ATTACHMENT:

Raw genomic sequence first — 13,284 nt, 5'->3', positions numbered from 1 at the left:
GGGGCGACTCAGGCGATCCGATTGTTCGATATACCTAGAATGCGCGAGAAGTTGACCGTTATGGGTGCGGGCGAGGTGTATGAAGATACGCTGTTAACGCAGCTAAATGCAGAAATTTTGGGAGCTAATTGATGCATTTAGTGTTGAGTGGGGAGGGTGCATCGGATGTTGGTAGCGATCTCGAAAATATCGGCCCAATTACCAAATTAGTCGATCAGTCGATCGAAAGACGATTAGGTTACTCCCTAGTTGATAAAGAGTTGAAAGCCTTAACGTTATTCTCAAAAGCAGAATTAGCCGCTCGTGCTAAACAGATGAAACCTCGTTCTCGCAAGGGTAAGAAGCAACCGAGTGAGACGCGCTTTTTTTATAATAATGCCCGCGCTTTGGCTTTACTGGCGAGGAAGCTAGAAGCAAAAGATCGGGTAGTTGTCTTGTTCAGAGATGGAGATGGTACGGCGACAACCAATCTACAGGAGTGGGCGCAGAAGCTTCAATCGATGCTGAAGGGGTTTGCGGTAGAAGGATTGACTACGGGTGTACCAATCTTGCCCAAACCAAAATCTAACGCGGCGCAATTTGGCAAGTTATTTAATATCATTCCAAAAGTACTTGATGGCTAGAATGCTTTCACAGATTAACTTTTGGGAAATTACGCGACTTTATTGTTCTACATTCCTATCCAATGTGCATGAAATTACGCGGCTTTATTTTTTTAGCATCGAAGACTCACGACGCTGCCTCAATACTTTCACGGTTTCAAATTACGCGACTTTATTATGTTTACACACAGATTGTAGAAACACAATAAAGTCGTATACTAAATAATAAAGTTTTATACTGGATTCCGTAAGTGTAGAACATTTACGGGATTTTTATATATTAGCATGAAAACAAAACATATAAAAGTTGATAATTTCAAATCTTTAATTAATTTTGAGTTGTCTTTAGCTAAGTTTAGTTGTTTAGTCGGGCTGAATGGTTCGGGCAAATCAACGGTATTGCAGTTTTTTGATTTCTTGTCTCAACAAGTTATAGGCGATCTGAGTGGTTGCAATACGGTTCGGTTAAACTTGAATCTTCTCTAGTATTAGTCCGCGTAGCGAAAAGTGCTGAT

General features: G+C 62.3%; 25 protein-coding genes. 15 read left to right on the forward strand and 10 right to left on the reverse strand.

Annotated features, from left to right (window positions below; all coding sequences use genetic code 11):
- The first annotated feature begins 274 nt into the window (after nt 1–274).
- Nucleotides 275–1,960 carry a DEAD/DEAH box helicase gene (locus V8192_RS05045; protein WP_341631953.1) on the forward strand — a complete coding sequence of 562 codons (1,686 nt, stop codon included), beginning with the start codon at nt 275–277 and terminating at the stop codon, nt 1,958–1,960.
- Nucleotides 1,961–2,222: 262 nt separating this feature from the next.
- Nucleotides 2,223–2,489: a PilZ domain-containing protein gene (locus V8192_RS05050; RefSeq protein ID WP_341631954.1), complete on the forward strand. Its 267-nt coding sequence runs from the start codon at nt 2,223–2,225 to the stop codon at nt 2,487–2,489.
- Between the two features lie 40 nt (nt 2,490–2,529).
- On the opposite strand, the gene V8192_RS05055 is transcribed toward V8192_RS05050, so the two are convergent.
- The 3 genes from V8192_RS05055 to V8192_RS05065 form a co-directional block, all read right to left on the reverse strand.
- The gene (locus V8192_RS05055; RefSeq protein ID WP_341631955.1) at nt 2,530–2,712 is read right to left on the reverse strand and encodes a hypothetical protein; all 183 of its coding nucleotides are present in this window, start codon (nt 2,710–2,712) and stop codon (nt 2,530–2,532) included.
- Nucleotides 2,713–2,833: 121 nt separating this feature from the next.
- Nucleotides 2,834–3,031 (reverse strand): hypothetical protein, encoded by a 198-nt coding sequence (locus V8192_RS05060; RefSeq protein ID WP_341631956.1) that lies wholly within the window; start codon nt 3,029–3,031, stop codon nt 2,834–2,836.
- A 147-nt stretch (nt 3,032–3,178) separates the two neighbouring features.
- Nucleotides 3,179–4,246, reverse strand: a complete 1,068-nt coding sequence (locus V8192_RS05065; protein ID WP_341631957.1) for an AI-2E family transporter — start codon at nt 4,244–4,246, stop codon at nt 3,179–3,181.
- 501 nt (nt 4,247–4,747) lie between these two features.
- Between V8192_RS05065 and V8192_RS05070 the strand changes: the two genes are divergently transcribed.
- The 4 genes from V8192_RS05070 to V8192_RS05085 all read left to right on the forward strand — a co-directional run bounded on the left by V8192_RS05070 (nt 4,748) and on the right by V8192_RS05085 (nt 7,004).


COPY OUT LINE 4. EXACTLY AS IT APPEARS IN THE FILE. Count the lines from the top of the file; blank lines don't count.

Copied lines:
Annotated features, from left to right (window positions below; all coding sequences use genetic code 11):